A hypen (minus sign) is substituted whenever you use a percent sign, pound
sign, or underscore in a computer name during an initial installation of
Windows NT. For example, %MYNAME, MYNAME#1, and MYNAME_1 become,
respectively, -MYNAME, MYNAME-1, and MYNAME-1.
It is not possible to add a percent sign, pound sign, or underscore into
the DNS Host Name even though the Server Installation Guide does not list
them as invalid characters.
If you try to insert an invalid character, the following error is
The parameter is incorrect.
Another symptom occurs when you attempt to connect to a newly created Web
server with an invalid character in the computer name. You are unable to
connect to HTTP://SERVER#1, but you can connect to HTTP://SERVER-1.
The cause of this error message is given in RFC 952, which states:
A "name" (Net, Host, Gateway, or Domain name) is a text string up
to 24 characters drawn from the alphabet (A-Z), digits (0-9), minus
sign (-), and period (.). Note that periods are only allowed when
they serve to delimit components of "domain style names". (See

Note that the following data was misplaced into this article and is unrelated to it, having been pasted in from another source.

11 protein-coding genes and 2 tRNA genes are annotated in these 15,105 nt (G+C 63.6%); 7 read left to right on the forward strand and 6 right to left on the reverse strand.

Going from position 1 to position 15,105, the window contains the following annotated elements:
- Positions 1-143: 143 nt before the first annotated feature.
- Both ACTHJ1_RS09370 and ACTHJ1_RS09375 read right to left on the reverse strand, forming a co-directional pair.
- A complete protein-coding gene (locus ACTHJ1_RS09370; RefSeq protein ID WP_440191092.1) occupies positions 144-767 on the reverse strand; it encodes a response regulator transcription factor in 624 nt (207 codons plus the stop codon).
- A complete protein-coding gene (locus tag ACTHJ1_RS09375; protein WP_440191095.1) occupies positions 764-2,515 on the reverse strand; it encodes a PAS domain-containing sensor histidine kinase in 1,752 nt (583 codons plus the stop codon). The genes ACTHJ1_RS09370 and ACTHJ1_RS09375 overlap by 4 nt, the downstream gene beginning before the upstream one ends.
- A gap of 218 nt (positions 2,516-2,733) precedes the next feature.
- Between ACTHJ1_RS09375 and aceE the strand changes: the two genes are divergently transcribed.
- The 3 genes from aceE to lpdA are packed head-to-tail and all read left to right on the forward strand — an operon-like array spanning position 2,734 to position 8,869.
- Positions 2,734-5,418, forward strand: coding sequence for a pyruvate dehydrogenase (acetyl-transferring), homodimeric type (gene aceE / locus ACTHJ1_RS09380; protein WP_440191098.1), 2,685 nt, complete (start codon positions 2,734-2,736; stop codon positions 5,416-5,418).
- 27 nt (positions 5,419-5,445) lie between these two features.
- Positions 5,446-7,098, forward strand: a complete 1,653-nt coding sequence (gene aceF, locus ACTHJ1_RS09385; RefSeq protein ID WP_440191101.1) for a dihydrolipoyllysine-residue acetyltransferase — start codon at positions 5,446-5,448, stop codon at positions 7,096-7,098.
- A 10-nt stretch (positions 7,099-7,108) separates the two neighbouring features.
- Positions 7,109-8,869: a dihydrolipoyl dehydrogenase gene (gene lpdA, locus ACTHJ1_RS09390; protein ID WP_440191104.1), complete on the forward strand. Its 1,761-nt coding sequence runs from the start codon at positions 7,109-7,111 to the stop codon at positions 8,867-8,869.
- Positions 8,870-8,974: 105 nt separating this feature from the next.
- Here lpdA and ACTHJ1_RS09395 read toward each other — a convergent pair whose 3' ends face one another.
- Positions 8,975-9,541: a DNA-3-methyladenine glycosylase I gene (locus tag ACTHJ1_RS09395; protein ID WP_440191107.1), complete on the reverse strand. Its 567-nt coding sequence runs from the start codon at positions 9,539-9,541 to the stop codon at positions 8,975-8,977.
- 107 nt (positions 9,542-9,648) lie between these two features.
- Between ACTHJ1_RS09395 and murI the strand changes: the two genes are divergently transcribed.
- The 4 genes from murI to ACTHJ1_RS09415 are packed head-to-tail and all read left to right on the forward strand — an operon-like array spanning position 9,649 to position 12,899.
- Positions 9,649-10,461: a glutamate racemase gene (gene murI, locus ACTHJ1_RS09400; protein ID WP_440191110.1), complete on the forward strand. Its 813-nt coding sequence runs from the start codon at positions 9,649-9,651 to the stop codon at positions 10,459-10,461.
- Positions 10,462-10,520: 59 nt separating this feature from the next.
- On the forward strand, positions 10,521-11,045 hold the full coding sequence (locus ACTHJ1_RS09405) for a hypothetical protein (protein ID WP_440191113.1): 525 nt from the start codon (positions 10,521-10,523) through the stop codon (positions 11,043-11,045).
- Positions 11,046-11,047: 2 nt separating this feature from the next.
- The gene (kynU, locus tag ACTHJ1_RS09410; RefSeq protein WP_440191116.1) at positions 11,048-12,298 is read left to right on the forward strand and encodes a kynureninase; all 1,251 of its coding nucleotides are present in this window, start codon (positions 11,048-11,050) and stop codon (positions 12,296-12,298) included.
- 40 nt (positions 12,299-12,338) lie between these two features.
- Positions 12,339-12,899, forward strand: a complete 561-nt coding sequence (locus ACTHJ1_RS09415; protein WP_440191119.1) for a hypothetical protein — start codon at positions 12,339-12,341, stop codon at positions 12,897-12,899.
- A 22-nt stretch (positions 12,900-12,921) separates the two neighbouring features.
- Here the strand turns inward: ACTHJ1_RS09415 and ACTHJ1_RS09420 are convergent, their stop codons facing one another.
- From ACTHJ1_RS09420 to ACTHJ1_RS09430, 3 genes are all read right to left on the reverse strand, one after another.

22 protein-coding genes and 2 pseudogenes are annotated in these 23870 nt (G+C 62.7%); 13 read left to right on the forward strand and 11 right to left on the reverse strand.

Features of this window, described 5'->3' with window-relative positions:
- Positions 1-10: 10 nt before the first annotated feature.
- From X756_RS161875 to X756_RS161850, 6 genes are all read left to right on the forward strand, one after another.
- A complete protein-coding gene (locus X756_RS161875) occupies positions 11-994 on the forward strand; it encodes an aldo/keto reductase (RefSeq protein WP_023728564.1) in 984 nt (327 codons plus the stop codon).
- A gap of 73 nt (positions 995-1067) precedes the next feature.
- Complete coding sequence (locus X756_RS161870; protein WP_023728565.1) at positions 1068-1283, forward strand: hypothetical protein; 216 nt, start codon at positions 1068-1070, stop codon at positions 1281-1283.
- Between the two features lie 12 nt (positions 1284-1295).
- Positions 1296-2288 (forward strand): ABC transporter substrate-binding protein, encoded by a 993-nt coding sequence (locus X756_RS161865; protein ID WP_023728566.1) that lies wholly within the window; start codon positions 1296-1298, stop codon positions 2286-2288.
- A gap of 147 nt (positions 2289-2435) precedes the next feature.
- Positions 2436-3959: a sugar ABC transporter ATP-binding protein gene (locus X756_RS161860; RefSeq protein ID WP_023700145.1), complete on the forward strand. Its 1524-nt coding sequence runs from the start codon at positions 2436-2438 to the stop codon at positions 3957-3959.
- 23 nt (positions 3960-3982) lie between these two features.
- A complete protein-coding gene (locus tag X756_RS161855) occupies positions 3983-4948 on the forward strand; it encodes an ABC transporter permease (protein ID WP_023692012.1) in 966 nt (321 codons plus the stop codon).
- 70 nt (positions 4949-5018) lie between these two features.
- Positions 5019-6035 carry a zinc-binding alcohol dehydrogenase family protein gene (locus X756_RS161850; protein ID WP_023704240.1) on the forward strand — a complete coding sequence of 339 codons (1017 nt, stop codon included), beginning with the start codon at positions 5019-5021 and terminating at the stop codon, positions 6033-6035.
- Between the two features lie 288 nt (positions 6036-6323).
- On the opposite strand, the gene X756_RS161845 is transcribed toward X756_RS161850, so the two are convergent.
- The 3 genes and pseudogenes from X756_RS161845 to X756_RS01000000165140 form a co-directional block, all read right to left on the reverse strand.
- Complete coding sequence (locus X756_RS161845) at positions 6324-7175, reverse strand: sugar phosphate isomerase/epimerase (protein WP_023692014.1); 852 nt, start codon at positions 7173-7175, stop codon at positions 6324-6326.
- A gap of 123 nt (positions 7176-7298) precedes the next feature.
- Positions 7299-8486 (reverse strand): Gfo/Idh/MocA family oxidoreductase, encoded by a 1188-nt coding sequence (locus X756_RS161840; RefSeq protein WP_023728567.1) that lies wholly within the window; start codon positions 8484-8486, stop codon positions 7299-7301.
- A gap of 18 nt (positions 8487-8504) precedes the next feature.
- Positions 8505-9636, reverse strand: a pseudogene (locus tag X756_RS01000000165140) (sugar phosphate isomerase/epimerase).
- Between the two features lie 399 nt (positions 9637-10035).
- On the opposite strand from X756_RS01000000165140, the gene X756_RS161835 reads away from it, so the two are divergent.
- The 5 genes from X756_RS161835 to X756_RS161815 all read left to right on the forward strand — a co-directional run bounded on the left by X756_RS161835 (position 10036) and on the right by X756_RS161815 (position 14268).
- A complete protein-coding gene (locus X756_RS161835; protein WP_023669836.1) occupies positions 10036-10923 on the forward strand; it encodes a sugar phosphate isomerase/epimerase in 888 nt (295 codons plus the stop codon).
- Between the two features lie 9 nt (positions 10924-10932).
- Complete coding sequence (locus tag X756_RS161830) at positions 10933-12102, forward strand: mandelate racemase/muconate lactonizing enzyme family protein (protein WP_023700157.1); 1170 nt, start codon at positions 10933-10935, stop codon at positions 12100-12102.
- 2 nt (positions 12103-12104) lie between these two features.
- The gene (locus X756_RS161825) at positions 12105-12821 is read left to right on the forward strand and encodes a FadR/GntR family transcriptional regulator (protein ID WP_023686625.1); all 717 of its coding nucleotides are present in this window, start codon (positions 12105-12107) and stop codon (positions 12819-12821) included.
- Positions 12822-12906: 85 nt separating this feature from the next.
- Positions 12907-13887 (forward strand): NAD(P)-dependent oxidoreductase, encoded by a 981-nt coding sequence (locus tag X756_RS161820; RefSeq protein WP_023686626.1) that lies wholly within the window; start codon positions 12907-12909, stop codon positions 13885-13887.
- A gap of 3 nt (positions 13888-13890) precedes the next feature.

RFC-921, "Domain Name System Implementation Schedule", for
background). No blank or space characters are permitted as part of a
name. No distinction is made between upper and lower case. The first
character must be an alpha character. The last character must not be
a minus sign or period. A host which serves as a GATEWAY should have
"-GATEWAY" or "-GW" as part of its name. Hosts which do not serve as
Internet gateways should not use "-GATEWAY" and "-GW" as part of
their names. A host which is a TAC should have "-TAC" as the last
part of its host name, if it is a DoD host. Single character names
or nicknames are not allowed.
DOD INTERNET HOST TABLE SPECIFICATION:
This RFC is the official specification of the format of the Internet
Host Table. This edition of the specification includes minor
revisions to RFC-810 which brings it up to date. Distribution of this
memo is unlimited.
By design, the Microsoft Windows NT DNS Hosts Configuration utility
replaces all invalid characters in the DNS host name found in the NetBIOS
computer name with a hyphen. If you want your NetBIOS and DNS host names to
match, you must use the DNS naming standard outlined in RFC 952 when
creating your NetBIOS computer name.
In the DNS Configuration dialog box for the TCP/IP Protocol in Control
Panel Network, change the host name to a valid string of characters.
For further information on RFC Documents, reference: http://www.rfc-editor.org/